Regional men played key roles in Korean War – Mount Airy News

7September 2020


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Mount Airy Museum of Regional History

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Mount Airy Museum of Regional History Wednesday, Sept. 6, 1950, buses presented of Veterans Park in Mount Airy and far from the courthouse grounds in Dobson packed with lots of males in sharp Army uniforms. Part of Battery A of the 426th Field Artillery Battalion, these were members of the Surry County reserve system. They were headed to Fort Bragg to begin training in making use of Howitzers for overseas
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Mount Airy Museum of Regional History

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release. These were among the first soldiers to leave Surry County in response to North Korea’s invasion of South Korea on June 25 of that year. Men and women from throughout the region would invest the next 3 years on foreign soil working to keep the Iron Curtain from covering more territory. What we understand today as the Korean Dispute or War, was less focused when it was happening. I repent to admit that I understood very little about the conflict before I started researching this column. Despite the fact that my Mamaw’s sibling served there, the majority of what I understood originated from the” M * A * S * H “television show. After WWII, the uneasy alliance in between western powers and Stalin’s Soviet Union grew progressively strained. As the US executed its Marshall Strategy to reconstruct war-torn Europe, the Soviets established their own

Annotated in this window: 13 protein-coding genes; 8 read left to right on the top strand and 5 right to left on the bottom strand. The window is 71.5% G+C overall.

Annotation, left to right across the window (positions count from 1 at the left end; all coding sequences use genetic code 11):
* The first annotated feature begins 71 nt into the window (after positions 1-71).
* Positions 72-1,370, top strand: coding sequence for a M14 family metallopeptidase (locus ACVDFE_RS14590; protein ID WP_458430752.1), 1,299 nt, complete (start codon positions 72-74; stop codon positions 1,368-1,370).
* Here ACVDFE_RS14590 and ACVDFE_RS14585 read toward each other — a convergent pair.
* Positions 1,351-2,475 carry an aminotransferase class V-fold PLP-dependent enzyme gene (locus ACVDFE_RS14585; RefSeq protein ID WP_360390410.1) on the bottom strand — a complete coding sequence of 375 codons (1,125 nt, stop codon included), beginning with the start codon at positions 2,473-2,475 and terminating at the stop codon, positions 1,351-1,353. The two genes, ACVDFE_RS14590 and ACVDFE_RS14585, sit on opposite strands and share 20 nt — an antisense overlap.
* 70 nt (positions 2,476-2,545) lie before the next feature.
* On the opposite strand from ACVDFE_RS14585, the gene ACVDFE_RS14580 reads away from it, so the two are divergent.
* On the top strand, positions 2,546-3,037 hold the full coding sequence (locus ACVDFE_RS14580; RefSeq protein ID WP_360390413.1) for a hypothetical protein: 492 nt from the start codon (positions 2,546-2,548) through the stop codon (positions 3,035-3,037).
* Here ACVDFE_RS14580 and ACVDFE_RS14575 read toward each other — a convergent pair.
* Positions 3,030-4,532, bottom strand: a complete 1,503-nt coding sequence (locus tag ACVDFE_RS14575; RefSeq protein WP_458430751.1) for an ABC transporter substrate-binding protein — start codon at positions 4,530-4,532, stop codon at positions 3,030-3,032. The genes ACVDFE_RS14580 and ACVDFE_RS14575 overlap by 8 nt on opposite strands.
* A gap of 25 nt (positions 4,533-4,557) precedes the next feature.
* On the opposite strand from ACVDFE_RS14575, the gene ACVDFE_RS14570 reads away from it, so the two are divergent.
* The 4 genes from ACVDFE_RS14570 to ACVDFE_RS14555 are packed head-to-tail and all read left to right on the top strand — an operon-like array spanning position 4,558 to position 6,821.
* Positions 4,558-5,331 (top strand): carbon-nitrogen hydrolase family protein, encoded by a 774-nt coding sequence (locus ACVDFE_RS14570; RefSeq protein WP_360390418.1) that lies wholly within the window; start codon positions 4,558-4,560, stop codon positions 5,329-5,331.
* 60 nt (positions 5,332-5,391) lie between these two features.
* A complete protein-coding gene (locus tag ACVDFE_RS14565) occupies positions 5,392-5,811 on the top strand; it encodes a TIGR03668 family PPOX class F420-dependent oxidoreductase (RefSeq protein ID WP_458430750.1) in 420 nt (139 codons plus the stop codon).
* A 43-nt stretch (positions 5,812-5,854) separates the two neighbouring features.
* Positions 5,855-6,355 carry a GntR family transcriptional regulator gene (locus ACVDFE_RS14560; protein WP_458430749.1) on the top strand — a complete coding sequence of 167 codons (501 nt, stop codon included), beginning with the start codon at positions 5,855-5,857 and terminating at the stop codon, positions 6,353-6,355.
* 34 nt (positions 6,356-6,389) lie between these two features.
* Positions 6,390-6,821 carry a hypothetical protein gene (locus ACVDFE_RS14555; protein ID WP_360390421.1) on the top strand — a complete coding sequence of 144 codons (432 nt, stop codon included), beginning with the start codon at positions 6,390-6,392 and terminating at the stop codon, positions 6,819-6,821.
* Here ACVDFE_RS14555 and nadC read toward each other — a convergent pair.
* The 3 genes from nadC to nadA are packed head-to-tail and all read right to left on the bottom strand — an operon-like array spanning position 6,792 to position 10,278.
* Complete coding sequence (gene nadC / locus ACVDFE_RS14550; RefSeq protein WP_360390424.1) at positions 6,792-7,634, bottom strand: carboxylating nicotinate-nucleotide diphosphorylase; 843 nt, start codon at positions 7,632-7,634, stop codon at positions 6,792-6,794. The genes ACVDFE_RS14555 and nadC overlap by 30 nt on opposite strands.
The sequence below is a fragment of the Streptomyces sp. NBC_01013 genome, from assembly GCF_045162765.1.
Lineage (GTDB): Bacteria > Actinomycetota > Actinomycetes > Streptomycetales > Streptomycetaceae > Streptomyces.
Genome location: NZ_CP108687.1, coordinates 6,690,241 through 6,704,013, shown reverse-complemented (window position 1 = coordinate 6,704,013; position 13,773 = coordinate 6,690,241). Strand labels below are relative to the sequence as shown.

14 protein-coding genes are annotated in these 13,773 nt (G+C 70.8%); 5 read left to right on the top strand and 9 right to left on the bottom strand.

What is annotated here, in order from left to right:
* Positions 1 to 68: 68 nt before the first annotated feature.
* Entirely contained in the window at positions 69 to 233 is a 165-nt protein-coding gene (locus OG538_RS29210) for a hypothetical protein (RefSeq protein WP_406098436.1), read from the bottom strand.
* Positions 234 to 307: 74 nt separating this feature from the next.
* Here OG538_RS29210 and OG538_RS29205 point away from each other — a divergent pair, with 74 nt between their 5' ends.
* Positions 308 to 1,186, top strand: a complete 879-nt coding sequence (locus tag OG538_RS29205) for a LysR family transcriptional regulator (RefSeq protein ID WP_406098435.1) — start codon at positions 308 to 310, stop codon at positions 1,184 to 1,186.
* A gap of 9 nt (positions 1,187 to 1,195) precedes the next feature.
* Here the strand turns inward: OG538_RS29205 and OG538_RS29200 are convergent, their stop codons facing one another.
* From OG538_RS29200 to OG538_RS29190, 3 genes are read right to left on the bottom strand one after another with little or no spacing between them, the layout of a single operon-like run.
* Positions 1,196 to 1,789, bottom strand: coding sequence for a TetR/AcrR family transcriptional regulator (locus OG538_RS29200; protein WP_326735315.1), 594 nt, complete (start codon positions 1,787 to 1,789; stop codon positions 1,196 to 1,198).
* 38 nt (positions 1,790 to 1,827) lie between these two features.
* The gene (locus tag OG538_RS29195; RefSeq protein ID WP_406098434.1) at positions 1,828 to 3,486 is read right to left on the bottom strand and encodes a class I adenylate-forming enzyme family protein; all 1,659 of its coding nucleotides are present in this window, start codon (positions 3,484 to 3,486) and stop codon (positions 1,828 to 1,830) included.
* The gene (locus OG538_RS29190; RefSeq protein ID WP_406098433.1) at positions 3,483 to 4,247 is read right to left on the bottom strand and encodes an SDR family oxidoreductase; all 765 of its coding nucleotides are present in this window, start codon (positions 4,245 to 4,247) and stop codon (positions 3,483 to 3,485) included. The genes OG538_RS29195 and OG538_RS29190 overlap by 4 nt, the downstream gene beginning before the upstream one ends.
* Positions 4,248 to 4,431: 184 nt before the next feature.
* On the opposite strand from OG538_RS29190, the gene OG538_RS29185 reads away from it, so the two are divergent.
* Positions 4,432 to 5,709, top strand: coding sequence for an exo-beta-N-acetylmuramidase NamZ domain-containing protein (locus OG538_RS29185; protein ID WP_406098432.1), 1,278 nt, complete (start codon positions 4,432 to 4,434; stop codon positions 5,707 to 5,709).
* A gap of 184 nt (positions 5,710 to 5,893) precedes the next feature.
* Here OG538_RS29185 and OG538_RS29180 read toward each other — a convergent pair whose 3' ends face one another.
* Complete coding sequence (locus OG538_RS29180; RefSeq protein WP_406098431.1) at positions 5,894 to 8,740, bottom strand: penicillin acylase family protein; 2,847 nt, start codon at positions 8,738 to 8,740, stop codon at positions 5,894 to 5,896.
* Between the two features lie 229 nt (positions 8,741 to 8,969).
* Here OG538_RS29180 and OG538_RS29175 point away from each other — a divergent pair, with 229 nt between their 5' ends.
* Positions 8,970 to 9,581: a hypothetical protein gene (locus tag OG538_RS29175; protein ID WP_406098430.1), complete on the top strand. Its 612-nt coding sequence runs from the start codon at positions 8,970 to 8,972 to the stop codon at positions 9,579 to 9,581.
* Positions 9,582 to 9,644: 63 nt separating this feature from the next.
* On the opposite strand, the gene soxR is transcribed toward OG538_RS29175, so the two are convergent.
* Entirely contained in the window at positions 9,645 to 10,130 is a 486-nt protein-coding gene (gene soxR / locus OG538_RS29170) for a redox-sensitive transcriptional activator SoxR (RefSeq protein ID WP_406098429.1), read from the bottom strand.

atomic weapons. To the east China’s Civil War ended with Mao Zedong’s Communist forces increasing to “resist America.”Another military invasion was anticipated however many felt it would be Soviet soldiers pushing into Europe again. It is such an ignored time in our history that it is generally referred to as the Forgotten War.

As we enter the 70th anniversary of the dispute, we’ll check out numerous methods it affected local history as many men and women from the location served in some element during that time. However today we focus on the guys who became part of the 426th Field Artillery Battalion who were positioned in what was expected to be the location of a coming war, Germany. Begun